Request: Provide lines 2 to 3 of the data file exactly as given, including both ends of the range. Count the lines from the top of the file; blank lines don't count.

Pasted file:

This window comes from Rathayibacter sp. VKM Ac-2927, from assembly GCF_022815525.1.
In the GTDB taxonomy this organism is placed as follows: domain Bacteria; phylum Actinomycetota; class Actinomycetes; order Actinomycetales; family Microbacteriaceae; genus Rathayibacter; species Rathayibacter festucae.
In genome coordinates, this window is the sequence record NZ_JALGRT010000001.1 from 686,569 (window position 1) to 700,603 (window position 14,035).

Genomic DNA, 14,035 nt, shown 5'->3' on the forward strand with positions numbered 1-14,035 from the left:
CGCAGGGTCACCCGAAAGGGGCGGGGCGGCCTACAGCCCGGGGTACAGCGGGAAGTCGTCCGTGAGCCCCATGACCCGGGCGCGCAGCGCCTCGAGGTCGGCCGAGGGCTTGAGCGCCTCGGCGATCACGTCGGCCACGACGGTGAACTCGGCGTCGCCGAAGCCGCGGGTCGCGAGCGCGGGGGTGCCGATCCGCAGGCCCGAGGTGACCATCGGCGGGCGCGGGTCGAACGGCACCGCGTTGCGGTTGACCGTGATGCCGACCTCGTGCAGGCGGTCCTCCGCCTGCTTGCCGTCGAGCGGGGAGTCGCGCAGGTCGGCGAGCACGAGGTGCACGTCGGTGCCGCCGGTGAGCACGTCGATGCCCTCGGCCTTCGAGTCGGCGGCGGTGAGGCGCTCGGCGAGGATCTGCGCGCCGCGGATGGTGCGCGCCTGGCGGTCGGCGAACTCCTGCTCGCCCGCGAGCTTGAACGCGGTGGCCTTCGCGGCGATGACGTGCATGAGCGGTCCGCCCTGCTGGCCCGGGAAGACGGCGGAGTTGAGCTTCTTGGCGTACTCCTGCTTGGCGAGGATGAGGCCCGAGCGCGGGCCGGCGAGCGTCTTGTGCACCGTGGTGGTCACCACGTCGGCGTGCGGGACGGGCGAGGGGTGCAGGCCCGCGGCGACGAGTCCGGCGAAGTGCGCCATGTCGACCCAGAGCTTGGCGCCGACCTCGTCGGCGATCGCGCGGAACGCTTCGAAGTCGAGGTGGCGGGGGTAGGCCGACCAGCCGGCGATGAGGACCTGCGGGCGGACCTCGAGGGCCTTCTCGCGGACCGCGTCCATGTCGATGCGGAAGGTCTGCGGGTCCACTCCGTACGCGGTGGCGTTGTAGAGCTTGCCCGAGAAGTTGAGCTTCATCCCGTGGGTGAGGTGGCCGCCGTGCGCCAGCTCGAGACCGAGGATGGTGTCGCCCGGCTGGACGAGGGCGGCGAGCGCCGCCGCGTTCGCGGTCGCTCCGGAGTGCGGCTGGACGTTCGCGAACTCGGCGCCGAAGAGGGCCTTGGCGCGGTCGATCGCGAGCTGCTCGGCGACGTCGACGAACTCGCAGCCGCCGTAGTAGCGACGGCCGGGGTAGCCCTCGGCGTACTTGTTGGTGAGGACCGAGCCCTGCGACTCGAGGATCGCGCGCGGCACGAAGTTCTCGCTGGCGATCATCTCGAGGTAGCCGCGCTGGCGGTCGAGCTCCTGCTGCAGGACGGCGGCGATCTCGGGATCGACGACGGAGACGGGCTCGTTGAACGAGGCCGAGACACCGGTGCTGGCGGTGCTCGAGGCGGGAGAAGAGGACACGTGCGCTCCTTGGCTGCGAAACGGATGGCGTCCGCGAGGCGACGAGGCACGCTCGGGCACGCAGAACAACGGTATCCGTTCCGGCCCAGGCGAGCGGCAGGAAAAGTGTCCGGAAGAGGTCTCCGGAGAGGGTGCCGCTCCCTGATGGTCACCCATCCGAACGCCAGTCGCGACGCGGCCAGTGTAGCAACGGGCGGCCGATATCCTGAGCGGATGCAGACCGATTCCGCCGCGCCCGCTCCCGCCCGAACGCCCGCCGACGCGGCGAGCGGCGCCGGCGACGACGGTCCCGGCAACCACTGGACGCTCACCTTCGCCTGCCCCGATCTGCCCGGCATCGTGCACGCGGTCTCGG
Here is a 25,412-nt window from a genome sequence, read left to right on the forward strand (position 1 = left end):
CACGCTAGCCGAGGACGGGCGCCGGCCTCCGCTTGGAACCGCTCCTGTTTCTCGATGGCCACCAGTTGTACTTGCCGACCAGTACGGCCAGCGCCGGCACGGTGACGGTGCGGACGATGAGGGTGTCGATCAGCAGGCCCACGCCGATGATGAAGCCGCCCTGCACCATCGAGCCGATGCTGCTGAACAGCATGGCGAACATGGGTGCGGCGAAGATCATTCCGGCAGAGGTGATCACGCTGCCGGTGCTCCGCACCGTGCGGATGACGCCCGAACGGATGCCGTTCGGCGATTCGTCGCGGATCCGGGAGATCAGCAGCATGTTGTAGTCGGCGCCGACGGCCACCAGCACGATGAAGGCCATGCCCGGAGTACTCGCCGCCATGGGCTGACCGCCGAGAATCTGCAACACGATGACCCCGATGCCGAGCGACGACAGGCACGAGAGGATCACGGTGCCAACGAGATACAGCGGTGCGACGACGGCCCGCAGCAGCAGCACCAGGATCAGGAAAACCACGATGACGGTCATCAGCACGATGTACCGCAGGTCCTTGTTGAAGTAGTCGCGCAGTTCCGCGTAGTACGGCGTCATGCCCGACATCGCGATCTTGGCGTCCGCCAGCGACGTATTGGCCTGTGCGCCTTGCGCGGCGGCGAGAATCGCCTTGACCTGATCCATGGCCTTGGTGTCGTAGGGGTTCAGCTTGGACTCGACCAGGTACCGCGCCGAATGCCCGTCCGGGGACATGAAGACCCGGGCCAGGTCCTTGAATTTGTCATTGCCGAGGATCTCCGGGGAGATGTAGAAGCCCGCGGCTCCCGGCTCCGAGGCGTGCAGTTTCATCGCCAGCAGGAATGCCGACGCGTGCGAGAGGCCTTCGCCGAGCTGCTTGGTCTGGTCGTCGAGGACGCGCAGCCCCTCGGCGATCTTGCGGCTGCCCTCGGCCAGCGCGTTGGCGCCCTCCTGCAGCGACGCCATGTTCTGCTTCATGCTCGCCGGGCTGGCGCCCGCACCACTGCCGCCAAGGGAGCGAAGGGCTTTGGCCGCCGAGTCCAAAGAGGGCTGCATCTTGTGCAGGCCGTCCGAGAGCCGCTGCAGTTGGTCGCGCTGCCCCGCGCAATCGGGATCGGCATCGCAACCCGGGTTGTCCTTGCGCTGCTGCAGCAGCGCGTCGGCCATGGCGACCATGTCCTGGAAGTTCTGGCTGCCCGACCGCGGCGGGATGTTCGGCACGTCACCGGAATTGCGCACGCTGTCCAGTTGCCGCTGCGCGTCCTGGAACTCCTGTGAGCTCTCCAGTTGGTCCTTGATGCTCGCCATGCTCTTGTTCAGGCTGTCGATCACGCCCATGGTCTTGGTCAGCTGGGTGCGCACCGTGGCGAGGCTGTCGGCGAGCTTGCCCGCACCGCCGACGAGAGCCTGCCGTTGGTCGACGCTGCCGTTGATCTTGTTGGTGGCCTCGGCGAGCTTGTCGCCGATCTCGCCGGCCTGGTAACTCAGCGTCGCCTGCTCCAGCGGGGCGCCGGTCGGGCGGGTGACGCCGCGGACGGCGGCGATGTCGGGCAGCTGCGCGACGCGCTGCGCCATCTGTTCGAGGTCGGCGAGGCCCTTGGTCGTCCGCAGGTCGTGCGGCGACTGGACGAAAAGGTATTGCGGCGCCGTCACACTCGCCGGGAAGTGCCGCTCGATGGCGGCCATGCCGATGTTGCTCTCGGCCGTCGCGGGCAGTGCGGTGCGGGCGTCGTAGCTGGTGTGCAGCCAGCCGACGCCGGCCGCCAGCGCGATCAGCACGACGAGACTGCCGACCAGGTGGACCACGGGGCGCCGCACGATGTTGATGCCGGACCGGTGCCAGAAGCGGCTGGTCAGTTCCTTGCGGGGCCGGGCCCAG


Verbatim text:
In the GTDB taxonomy this organism is placed as follows: domain Bacteria; phylum Actinomycetota; class Actinomycetes; order Actinomycetales; family Microbacteriaceae; genus Rathayibacter; species Rathayibacter festucae.
In genome coordinates, this window is the sequence record NZ_JALGRT010000001.1 from 686,569 (window position 1) to 700,603 (window position 14,035).